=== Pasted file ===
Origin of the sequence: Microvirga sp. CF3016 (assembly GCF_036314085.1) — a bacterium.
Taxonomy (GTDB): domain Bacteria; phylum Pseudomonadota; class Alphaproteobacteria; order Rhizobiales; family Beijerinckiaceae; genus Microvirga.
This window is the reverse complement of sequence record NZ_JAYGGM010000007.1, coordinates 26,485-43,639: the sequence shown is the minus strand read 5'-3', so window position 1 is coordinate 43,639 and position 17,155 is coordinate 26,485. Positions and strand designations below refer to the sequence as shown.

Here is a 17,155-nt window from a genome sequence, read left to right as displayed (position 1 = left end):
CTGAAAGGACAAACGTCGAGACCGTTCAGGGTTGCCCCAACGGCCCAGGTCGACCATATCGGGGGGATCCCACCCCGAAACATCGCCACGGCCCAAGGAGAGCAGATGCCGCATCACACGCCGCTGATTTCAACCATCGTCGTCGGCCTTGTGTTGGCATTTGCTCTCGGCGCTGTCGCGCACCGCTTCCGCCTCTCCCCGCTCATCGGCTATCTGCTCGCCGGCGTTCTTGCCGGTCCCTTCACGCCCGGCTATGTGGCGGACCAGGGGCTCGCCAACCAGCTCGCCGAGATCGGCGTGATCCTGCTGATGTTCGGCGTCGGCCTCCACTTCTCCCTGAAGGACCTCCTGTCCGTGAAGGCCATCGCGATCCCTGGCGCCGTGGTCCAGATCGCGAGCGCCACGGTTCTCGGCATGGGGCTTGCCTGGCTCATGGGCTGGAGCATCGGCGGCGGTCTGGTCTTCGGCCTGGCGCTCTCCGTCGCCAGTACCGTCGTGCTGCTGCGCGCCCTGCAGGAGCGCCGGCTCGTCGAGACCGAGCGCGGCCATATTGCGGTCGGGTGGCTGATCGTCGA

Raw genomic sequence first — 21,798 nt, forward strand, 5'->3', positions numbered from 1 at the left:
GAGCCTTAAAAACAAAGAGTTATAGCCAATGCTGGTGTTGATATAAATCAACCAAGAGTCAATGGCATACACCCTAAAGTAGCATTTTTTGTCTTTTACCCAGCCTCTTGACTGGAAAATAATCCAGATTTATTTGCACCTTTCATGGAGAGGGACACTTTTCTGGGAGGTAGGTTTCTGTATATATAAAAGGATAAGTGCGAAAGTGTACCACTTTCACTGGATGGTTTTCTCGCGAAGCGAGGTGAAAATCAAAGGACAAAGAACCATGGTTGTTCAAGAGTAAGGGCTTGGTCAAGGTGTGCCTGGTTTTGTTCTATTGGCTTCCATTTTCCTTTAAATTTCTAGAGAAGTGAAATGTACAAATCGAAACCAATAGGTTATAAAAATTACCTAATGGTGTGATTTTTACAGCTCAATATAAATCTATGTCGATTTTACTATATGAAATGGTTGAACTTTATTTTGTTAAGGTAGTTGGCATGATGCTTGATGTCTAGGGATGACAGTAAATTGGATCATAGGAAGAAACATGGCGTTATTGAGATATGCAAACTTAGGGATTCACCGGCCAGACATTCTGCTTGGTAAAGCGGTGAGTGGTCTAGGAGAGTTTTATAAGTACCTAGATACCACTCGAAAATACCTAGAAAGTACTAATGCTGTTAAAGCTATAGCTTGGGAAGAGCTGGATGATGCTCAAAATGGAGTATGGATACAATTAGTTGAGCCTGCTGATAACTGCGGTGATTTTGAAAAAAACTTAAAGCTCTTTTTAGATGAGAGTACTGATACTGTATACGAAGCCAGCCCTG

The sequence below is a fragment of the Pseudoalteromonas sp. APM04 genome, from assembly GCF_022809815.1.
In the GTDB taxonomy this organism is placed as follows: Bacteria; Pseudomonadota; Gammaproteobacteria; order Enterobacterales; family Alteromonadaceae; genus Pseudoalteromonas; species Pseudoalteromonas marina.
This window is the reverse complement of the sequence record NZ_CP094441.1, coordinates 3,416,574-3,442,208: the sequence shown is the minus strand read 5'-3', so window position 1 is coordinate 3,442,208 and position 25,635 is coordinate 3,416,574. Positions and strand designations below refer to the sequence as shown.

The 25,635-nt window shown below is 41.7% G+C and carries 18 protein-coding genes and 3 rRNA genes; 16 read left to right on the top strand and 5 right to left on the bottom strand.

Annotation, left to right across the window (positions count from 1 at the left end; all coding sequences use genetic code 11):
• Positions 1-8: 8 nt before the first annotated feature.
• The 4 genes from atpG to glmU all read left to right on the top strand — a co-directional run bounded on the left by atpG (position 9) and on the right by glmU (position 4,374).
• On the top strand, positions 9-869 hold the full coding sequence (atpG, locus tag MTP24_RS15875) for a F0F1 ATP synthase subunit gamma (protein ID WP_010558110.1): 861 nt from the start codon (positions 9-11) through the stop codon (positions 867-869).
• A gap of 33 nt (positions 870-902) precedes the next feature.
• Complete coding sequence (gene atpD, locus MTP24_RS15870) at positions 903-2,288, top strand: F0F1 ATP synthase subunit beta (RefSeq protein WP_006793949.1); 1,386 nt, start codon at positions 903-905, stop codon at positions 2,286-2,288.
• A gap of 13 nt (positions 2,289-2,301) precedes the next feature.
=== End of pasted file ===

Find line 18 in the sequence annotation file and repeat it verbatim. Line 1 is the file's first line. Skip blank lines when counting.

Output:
• A gap of 13 nt (positions 2,289-2,301) precedes the next feature.